Advertising Standards or not

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CRIMSONBULLSEYE

Well-Known Member
Hi,if there is anyone out there who knows how i stand with this one?????

I responded to a rifle advertised by a reputable gun dealer and purchased a rifle unseen through their web sight.

The order was accepted,a few hours later i received an e-mail telling me that my order was canceled because the price was incorrect.

I responded asking why,and was told that there had been a typing error and the rifle was not for sale at that price.

How do i stand,or they stand legally with my purchase or their sale :confused:...C

P.S.I have a receipt for the sale...
 

jimbo123p

Well-Known Member
If it was a genuine error they need not sell at that price. If it is an advertising scam it is illegal. There have been several genuine errors on here. No one commercial or private is forced to sell if a misprint has the wrong price.
 

Paul at Fechan

Well-Known Member
If money left your account then it should be yours but they can cancel a transaction and credit your account so legally it's not clear cut. If you have paid out you are allowed to claim back 'expenses' and a cancellation fee which is reasonable in such circumstances. That could be up 10% and considered reasonable because of credit charges, loan costs etc

Bang them an email saying if they are not going to honor the purchase then you will charge them a 10% fee based of expenses and time wasted and then follow it up if they try to fob you off.
 
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Apache

Well-Known Member
Your rights Unfortunately, under contract law in many cases the retailer doesn’t have to honour an order when it’s made after a pricing glitch or mistake.
If the mistake occurs in a shop the retailer can refuse your money at the till and withdraw the product from sale while it prices it correctly. This is because the retailer is not actually ‘offering to sell’ the goods for the price indicated; it is what the law calls an ‘invitation to treat’ i.e. the retailer is inviting customers to make an offer to buy. However, they can refuse to accept the customer’s money as there’s no contract between the two parties.
It gets a bit more complicated when goods are sold online as it depends on whether a contract has been made between the two parties.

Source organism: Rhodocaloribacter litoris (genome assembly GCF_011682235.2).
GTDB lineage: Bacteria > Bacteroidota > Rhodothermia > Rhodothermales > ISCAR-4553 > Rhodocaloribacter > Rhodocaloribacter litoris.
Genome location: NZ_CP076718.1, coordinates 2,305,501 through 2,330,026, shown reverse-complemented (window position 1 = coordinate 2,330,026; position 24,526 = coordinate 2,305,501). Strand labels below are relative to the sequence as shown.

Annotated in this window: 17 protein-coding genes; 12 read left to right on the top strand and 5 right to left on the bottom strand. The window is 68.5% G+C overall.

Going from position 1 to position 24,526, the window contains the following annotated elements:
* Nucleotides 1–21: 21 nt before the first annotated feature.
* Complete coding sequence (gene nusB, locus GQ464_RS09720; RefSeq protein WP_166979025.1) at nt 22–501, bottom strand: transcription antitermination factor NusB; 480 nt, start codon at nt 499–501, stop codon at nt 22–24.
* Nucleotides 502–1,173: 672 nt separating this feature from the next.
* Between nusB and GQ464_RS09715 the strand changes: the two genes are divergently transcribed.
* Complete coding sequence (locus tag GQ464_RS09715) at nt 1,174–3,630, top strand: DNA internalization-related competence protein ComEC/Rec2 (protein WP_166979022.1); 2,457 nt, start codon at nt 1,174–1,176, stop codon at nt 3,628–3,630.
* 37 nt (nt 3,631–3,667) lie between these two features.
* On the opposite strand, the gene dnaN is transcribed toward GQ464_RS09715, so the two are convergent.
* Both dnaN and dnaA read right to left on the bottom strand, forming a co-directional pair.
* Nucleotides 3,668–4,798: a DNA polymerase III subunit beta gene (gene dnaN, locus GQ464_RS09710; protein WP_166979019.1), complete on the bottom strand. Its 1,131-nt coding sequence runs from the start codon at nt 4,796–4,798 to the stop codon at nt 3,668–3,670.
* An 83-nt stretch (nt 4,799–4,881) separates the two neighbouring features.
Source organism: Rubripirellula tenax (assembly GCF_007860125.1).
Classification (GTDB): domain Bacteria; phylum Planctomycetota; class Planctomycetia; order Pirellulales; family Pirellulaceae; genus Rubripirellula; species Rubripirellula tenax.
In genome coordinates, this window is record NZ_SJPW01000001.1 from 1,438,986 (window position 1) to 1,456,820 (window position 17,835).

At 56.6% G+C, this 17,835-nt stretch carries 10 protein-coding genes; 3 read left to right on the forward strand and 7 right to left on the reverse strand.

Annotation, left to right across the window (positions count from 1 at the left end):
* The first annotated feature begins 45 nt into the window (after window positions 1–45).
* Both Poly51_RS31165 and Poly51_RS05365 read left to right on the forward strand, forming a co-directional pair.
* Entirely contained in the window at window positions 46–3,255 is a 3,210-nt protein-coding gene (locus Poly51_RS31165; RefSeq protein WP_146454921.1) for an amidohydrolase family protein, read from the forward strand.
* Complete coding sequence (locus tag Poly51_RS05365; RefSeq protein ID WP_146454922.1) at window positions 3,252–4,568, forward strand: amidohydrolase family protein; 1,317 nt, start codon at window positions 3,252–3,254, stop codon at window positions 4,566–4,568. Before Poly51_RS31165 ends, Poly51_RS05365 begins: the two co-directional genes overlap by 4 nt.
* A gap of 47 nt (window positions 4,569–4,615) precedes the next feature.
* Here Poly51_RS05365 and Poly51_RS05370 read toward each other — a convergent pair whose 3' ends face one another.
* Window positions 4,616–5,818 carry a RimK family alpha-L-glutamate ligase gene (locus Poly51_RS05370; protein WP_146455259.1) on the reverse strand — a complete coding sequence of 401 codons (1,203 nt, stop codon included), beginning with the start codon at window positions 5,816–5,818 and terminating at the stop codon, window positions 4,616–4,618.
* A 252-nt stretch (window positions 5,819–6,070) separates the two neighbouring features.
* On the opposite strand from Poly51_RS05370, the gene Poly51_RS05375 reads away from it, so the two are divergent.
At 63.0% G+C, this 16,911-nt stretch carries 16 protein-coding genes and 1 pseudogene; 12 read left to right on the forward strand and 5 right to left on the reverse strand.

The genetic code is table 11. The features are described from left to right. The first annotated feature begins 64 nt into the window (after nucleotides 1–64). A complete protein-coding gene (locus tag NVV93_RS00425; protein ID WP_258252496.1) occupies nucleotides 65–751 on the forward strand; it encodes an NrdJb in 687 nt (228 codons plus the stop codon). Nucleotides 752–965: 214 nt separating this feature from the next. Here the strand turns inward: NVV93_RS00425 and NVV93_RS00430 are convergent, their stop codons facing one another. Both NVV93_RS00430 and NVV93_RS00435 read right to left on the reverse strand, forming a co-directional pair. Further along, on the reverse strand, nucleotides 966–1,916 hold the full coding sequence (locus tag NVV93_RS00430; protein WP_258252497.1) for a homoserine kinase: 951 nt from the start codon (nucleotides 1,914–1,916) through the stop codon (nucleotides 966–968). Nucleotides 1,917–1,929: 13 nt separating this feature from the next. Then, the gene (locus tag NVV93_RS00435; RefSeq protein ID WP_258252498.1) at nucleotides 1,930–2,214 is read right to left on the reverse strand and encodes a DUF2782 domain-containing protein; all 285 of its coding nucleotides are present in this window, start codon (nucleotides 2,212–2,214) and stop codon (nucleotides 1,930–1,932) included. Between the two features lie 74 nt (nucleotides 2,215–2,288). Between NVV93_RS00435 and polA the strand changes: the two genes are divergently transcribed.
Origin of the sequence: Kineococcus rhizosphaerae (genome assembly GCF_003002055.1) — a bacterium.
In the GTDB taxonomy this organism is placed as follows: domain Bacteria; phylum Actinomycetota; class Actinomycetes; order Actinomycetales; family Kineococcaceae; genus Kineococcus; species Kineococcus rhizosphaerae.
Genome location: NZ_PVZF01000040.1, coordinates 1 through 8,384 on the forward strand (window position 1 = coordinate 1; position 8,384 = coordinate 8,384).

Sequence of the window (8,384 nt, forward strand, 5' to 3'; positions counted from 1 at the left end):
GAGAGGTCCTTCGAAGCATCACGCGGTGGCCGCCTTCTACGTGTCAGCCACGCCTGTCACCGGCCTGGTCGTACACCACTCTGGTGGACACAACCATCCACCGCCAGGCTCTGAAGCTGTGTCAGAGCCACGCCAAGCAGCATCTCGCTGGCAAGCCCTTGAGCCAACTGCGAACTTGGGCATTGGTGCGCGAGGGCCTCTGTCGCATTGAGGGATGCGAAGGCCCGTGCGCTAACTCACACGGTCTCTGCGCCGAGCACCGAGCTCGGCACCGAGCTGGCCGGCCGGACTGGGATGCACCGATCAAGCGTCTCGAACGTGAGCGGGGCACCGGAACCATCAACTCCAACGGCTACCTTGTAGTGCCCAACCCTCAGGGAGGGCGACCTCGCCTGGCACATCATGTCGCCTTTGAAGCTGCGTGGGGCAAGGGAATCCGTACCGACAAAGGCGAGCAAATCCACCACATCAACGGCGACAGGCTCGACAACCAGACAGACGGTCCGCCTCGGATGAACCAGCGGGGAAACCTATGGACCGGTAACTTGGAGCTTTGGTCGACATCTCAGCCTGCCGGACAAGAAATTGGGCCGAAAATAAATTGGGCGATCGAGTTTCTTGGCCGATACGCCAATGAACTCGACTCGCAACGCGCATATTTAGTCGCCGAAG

The retailer needs to accept the customer’s order for there to be a contract. If it hasn’t accepted the order it can withdraw the product from sale and cancel the order. Exactly where you stand will depend on the website’s terms and conditions and the wording of any e-mail sent to you when you placed the order.
Many websites say in their terms that an order is only accepted when the goods are dispatched. Any e-mail sent to the customer beforehand is simply an acknowledgement of receipt – as opposed to acceptance - of the order.
But in some cases the wording of the e-mail will have accepted the customer’s order and the customer would generally be entitled to purchase the goods at the advertised price.

Your rights when stores mis-price items
 

teabag_46

Well-Known Member
the retailer is inviting customers to make an offer to buy. However, they can refuse to accept the customer’s money as there’s no contract between the two parties.

Seems to me then that we should all begin haggling, as that would indicate that prices are not 'set in stone'! ;D
 

bewsher500

Well-Known Member
not sure that is the case to be honest

I purchased something at 5-10% of its value because someone had written a price on a security tag and stuck it in the window

where do you draw the distinction between advertising error and advertising fraud?
too easy to say "oh sorry that is the wrong price"

if they have taken the order and received payment then I suspect a good lawyer would argue you have a contract
unfortunately if you have received the money back for lack of stock etc then the contract does not hold water
​but he has admitted they do have stock.....
 

Virbius

Well-Known Member
Seems to me then that we should all begin haggling, as that would indicate that prices are not 'set in stone'! ;D
Any goods that have a price tag is simply an 'invitation to tender', you are entirely within your rights to take the goods to the till and offer a lower price. If the lower price is not accepted you can walk away, whether it be a car, rifle, shirt or a trolley full of groceries at Sainsbury.
 

smullery

Well-Known Member
Hi,if there is anyone out there who knows how i stand with this one?????

I responded to a rifle advertised by a reputable gun dealer and purchased a rifle unseen through their web sight.

The order was accepted,a few hours later i received an e-mail telling me that my order was canceled because the price was incorrect.

I responded asking why,and was told that there had been a typing error and the rifle was not for sale at that price.

How do i stand,or they stand legally with my purchase or their sale :confused:...C

P.S.I have a receipt for the sale...


As soon as the human realised there was a problem with the website he contacted you to correct the error.

You think this is unfair when you have 14 days in which to cancel your purchase ?

​Stan
 
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